Notes on Telugu Cinema

I have been regularly watching Telugu movies for the past couple of years (most of these have been 2 or 3-year old movies on DVDs). With that background, I feel I have developed a sense of what to expect every time I watch a new (in my world, “new” means something that I havent watched before as opposed to a newly released movie…)

The Telugu movie industry revolves mostly around stereotypes and set patterns: the college students always have a violent streak, the boss is always stupid, the housewife is always loyal and the parents are always loving.

The most astounding trend I noticed was the way in which a typical Venkatesh movie is structured. The whole process seems to be: think up a few funny social situations involving a couple of people and then think of a suitable plot to wrap these situations in. Of course, it helps if you can bring the whole shazam to a happy ending — the masses still love happy endings ! Malleswari, Vasu, Nuvvu Naku Nacchavu — all outcomes of this process. Most of these films, I am told, have been successful at the box office. All this only seems to feed the belief of film-makers in “the process”.

To digress, this “process” is very reminiscent of the way Hindi movies were structured: the “angry young man” around the Big B in the 70s, the “prankster with a villainous streak” theme around SRK in the mid 90s, the “young man dealing with an old man with a mental block” theme around Amol Palekar and Utpal Chatterjee.

To get back to our story, there is nothing wrong with set patterns if it brings box office success (isnt that a major reason for making movies ?). The only problem I have with it is that it is starting to come in the way of finding out what more can be achieved. There are some brilliant actors today (Kota Srinivasa Rao and Tanikella Bharani to name two) who really have potential for far better roles. It is almost as if the set patterns have choked the artist out of them and reduced them to mere automatons who perform assigned tasks — nothing more, nothing less.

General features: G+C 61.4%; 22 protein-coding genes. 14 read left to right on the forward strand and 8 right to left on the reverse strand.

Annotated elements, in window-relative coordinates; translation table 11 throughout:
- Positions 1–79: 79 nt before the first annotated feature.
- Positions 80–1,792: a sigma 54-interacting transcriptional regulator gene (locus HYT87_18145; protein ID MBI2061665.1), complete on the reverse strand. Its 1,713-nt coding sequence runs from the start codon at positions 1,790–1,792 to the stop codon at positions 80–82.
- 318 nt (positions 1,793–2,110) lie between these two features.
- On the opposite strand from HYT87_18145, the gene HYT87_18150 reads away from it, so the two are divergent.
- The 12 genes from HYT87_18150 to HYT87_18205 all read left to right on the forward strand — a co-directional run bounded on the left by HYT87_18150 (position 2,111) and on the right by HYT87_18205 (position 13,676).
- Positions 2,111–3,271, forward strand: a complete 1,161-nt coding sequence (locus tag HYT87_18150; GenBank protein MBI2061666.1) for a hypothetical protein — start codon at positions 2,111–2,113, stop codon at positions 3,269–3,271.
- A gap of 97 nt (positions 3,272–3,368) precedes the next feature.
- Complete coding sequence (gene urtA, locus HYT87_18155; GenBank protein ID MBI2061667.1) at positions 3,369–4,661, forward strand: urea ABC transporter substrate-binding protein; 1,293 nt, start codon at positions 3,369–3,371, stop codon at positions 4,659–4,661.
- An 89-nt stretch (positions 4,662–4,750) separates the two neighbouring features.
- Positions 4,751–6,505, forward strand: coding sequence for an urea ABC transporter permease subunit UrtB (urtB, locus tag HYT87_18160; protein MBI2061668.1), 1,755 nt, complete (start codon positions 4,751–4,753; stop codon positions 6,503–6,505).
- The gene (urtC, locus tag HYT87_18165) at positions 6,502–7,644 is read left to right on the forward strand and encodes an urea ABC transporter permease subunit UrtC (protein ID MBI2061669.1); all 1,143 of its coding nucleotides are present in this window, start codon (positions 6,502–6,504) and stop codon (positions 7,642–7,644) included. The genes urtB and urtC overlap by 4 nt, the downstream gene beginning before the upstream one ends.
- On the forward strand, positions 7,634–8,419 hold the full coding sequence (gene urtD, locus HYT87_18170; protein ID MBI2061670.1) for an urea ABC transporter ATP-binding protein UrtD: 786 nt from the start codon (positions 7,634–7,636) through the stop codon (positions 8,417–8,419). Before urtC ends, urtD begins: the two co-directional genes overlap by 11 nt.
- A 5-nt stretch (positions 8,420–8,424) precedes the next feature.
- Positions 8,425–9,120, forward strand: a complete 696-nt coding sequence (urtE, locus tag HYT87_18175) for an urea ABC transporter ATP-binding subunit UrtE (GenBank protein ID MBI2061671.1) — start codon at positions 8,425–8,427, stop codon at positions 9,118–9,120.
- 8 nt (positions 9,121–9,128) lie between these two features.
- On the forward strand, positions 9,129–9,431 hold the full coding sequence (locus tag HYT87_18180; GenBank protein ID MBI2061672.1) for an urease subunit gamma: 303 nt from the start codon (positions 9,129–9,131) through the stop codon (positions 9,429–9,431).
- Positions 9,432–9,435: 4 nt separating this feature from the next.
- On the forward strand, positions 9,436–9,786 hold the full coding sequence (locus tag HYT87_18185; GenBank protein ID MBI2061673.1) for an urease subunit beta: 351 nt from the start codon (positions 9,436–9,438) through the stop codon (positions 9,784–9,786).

For instance, in Gharshana we get the opportunity to watch Venkatesh in what you would dare to call an “off-beat Telugu movie” (there was nothing off-beat about the movie— the mere fact that it departed from “the process” made it look different, if you get my drift). His failure to carry what would have been a very straight-forward role in ordinary circumstances, was stunning (His theatrics in the climax almost make you feel sad for him and wish he had never taken up this role in the first place. Dr. Rajasekhar Rao has patented this kind of role and a younger version of him, if available, would have carried it off better). Now, Venkatesh did not start off as such a one-dimensional actor. Some of his performances in his earlier movies (Swarnakamalam, Prema, Shatruvu come to mind) were fair, if not great. Somehow, due to a vane in popularity (or due to advancing age ???), he has chosen to carve a niche for himself and settle down. Needless to say, it disappoints me immensely. I do not know if he would have turned out into a great actor, after all. But it does make you wonder what if…what if he had explored himself a little more.

The advent of RamGopal Verma was a bookmark in Telugu cinema. When he started off, he had this peculiar habit of making very mainstream cinema look offbeat (Shiva and Gaayam are prime examples). He was successful because he had the ability to borrow from real life, to make his audience laugh at everyday situations and to scare them with everyday sights and sounds.

But Telegu cinema cheerfully carried on after Verma stopped making movies here. I wonder if there will be a storm wild enough to shake its roots. Every now and then you do get a strong breeze blowing, but that’s about it. I had hoped that the newer generation of directors and producers would bring in fresh ideas and use the medium for their experiments. Sadly, however, what they have brought in is technical finesse. The tone of the movies is still too loud to make any difference in the scene. Maybe, it is us, the so called “masses” who refuse to approve of change. I still believe that its only a matter of someone taking the mantle and giving it a shot. Change is inevitable. We will have to wait and see who takes that proverbial first step.

I am no expert of cinema…I do not understand half of the so-called “classics”. I do believe, though, that good cinema can attract the masses without being too loud.

Lets wait and watch….

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